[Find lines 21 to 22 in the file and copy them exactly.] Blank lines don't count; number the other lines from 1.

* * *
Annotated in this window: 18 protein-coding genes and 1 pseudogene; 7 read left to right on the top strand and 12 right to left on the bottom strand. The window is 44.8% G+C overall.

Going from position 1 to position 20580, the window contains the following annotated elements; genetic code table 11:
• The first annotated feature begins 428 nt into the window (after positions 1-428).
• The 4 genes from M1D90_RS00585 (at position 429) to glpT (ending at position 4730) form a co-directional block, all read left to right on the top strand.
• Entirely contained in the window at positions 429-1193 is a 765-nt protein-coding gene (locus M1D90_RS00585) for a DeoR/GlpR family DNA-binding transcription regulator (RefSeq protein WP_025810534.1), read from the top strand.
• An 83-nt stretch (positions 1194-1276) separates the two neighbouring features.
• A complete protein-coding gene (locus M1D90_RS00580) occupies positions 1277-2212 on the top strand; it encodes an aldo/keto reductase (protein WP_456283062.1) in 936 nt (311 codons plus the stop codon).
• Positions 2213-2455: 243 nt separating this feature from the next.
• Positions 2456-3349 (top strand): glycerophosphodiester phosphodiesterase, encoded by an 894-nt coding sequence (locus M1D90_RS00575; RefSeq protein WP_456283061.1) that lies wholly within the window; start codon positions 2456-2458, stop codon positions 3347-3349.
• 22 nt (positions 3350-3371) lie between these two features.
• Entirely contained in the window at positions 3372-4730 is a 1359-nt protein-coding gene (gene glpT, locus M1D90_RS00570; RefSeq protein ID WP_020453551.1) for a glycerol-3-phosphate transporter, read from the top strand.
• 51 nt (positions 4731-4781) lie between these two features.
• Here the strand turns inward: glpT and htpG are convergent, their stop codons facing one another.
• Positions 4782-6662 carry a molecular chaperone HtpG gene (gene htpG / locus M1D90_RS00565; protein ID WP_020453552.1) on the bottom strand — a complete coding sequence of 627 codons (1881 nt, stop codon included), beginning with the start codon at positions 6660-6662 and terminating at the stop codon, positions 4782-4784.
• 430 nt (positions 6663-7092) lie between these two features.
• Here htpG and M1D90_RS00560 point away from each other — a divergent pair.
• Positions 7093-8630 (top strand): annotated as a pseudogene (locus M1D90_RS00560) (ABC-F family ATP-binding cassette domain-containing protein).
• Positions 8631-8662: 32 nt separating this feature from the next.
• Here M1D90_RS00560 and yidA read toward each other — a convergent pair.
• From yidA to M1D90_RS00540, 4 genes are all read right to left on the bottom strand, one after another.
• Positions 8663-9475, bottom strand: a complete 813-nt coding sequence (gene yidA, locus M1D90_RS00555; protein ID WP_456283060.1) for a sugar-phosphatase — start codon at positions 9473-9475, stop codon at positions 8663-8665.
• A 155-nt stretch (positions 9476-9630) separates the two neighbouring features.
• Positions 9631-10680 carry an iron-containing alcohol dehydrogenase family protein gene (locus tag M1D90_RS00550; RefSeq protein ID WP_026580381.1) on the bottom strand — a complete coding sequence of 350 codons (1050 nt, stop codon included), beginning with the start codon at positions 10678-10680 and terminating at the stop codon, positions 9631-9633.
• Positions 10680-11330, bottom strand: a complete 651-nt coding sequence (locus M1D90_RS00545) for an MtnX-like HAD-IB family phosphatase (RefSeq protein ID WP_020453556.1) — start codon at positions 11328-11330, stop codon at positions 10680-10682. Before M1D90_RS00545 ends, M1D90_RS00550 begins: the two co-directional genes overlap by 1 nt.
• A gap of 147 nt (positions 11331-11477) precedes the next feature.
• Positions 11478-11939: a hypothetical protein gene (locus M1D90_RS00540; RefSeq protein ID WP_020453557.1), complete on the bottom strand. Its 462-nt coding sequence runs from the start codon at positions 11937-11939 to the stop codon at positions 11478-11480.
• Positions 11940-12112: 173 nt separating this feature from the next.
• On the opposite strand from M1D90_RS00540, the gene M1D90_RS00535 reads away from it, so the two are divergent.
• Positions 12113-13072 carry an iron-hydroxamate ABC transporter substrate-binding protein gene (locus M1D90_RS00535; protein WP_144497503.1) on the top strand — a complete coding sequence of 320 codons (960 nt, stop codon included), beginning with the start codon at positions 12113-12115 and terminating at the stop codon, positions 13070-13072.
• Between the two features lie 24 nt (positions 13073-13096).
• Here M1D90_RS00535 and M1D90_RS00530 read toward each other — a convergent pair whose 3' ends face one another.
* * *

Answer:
• Positions 8663-9475, bottom strand: a complete 813-nt coding sequence (gene yidA, locus M1D90_RS00555; protein ID WP_456283060.1) for a sugar-phosphatase — start codon at positions 9473-9475, stop codon at positions 8663-8665.
• A 155-nt stretch (positions 9476-9630) separates the two neighbouring features.